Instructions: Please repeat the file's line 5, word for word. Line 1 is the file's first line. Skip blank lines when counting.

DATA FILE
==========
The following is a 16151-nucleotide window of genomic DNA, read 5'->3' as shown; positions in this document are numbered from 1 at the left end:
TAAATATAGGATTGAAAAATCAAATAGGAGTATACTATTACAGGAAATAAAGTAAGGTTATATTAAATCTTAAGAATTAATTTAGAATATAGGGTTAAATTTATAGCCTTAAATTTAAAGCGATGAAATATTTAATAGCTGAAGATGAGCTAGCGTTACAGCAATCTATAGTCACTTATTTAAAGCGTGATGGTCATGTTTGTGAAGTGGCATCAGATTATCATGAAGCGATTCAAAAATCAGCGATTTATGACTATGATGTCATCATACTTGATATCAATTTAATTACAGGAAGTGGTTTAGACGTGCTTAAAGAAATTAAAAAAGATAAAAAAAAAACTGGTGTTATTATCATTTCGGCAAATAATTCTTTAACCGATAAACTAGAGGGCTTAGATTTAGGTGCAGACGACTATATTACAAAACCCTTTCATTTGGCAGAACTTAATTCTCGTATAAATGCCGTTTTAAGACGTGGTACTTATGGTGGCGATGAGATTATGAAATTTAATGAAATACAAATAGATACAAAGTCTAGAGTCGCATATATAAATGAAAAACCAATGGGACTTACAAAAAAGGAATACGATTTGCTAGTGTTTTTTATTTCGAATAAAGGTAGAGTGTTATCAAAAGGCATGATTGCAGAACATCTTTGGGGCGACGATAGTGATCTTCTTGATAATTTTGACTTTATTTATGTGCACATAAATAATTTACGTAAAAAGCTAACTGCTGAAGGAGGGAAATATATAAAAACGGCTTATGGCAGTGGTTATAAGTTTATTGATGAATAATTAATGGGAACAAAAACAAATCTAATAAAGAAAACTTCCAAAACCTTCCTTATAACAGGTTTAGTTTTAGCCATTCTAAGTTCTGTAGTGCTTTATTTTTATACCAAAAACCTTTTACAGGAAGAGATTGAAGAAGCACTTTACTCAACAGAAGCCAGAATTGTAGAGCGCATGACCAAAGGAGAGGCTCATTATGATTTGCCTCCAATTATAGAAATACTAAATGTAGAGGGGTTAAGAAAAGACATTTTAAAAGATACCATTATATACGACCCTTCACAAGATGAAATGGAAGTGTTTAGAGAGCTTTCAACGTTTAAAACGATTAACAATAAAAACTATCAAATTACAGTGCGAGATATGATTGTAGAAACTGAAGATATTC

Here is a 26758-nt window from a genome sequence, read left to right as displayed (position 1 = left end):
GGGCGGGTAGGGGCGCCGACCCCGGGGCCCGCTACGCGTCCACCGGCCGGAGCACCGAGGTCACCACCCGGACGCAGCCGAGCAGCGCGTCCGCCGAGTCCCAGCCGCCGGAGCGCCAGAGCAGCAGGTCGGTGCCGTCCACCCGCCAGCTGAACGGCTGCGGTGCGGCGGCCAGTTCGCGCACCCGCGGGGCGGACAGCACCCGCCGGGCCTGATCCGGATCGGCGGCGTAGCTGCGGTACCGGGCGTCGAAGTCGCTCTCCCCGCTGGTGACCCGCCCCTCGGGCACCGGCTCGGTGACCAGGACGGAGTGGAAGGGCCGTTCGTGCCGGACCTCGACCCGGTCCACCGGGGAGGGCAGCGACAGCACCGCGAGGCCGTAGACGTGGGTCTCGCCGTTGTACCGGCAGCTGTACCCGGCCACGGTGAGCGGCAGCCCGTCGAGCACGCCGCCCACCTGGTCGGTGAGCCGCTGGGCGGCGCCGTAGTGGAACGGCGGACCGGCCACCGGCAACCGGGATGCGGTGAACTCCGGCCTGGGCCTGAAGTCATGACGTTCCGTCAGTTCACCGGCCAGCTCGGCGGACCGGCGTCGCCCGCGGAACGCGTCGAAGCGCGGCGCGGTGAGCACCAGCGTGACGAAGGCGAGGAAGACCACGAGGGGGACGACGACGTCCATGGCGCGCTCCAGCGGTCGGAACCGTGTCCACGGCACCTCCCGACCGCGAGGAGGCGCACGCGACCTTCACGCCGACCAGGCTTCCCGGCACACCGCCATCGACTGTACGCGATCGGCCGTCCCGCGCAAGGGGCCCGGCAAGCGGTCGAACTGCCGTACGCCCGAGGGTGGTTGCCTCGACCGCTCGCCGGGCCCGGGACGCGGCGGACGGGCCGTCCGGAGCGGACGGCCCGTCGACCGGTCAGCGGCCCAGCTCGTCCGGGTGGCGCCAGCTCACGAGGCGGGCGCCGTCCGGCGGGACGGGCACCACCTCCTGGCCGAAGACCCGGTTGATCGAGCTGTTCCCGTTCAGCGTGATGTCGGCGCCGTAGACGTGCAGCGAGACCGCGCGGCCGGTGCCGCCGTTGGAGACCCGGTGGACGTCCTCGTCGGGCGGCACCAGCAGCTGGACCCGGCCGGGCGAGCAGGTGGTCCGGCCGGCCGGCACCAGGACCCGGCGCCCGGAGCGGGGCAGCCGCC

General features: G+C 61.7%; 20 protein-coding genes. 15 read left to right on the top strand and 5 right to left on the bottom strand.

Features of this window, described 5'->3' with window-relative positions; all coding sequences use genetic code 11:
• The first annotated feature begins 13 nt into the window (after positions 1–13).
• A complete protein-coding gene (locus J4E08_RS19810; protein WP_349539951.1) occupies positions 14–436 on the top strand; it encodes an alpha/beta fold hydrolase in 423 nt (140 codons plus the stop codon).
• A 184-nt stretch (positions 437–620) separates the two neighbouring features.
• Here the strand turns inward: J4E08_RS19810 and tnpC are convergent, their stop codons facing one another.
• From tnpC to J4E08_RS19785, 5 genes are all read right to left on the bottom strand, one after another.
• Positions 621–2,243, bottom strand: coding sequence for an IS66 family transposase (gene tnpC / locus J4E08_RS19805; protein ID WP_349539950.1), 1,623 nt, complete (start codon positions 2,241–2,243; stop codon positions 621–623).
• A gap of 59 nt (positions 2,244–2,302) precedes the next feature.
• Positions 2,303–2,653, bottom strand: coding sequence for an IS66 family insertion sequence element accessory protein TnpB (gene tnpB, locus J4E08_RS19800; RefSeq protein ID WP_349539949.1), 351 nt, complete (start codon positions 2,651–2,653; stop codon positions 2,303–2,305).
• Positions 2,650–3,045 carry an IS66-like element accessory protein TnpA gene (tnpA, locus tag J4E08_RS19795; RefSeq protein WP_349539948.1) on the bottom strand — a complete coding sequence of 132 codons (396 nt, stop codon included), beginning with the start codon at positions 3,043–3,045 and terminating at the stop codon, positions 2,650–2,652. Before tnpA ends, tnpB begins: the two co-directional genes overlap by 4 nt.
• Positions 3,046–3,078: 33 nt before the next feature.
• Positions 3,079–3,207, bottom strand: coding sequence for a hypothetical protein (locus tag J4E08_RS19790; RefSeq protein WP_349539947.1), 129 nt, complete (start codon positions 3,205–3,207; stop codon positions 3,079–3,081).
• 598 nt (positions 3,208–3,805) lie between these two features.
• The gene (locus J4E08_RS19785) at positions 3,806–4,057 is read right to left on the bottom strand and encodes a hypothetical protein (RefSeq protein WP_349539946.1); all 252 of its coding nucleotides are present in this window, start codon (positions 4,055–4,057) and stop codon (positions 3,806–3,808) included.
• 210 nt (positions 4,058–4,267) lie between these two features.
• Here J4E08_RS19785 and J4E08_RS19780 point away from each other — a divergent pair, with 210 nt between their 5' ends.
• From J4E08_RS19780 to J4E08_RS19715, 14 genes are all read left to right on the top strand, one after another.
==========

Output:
General features: G+C 61.7%; 20 protein-coding genes. 15 read left to right on the top strand and 5 right to left on the bottom strand.